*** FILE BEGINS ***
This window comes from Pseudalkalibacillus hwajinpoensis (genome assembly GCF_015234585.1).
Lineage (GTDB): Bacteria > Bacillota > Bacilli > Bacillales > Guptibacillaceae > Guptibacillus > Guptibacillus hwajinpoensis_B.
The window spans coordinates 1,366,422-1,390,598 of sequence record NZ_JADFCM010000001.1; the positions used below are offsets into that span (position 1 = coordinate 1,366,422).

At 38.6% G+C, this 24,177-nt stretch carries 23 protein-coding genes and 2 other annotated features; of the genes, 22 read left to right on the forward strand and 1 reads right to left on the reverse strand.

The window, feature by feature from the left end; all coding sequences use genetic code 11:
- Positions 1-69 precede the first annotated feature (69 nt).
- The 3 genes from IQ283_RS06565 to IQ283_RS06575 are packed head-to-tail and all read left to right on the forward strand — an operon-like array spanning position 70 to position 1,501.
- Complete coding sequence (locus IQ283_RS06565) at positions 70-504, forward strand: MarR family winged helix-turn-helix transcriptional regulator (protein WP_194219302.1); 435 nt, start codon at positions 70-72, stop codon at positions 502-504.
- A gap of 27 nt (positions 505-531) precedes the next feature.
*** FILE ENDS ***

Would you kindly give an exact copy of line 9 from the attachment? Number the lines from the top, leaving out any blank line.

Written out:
- A gap of 27 nt (positions 505-531) precedes the next feature.